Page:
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Music Training Benefits High School Students

🕑 2 minutes read
Posted July 22, 2015

Music Training Benefits High School StudentsThe evidence for the importance of music training for young people continues to grow, thanks to a new study from Northwestern University. The study contributes to a body of evidence suggesting that music training can improve the skills important for academic achievement. In the study, researchers found that music training can sharpen teenagers’ brain response to sound and can improve hearing and language abilities. The benefits of music training were present even though the students did not begin until high school.

Students from 40 Chicago-area schools participated in the study. The researchers began the study by evaluating a group of incoming freshmen, tracking the students longitudinally for three years. Approximately half of the students enrolled in band class, which consisted of up to three hours per week of instrumental group music instruction at school. The rest of the students enrolled in junior Reserve Officers’ Training Corps (ROTC), a program that encourages fitness, for a comparable period of time. The researchers took electrode recordings of the students’ brains at the beginning and the end of the study.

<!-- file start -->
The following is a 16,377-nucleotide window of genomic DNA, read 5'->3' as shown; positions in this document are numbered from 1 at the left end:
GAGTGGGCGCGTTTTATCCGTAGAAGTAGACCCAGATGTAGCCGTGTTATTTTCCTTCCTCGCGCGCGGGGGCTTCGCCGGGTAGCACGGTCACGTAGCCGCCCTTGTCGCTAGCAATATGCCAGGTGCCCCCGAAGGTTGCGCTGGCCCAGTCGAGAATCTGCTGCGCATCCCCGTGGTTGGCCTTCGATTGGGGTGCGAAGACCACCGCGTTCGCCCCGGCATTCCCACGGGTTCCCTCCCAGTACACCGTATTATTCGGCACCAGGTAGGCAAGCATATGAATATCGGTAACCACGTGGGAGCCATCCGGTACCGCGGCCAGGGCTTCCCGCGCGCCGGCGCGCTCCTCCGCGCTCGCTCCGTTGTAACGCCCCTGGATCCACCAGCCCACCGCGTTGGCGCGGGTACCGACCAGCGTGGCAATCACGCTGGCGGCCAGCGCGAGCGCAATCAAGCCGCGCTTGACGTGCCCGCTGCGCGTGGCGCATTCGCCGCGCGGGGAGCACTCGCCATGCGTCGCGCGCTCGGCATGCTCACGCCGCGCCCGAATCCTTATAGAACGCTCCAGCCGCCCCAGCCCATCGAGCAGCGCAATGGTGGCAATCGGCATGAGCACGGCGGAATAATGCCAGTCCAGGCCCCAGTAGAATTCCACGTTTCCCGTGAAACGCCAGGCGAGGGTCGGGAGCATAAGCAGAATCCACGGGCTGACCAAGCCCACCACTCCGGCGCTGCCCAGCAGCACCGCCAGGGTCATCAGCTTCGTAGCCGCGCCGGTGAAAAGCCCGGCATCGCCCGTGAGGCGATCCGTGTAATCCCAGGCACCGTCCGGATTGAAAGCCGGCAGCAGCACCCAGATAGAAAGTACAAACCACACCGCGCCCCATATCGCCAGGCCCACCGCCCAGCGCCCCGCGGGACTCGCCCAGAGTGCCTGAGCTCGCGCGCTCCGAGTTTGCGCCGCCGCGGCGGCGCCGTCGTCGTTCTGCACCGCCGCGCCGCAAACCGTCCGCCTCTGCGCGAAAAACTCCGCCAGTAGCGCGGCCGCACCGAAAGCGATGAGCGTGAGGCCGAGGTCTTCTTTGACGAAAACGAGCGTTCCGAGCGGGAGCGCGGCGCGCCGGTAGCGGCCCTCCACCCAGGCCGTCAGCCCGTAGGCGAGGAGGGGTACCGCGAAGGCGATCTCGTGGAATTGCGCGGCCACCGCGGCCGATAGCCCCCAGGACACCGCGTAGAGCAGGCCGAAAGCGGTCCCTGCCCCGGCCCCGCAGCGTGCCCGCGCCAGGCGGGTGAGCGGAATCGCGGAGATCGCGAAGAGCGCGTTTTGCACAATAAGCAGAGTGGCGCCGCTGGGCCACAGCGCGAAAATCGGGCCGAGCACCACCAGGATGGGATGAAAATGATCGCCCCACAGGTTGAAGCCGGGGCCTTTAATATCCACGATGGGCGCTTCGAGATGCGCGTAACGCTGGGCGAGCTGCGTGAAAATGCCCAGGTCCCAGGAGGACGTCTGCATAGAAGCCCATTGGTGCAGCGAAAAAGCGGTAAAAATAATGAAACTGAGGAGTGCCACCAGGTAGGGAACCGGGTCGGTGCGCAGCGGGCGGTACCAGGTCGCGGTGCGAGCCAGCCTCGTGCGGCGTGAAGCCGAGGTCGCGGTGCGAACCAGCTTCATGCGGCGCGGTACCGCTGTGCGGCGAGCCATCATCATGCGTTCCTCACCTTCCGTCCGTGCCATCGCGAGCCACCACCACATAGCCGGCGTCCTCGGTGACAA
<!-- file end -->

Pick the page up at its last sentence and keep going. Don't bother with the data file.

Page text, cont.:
All the students in the study demonstrated improvement in language skills important for reading and writing. However, students who were in the music classes exhibited greater improvement than students in the ROTC program. The results suggest that in-school music training hones language skills, especially in the brain’s sensitivity to sound details.

The study has implications for children raised in poverty. Studies have shown that children in poverty have diminished abilities in sound processing. Music training may offset this deficit.

“While music programs are often the first to be cut when the school budget is tight, these results highlight music’s place in the high school curriculum,” states senior study author Nina Kraus, director of Northwestern’s Auditory Neuroscience Laboratory. “Although learning to play music does not teach skills that seem directly relevant to most careers, the results suggest that music may engender what educators refer to as ‘learning to learn.’”

This research is published in the Proceedings of the National Academy of Sciences (PNAS).

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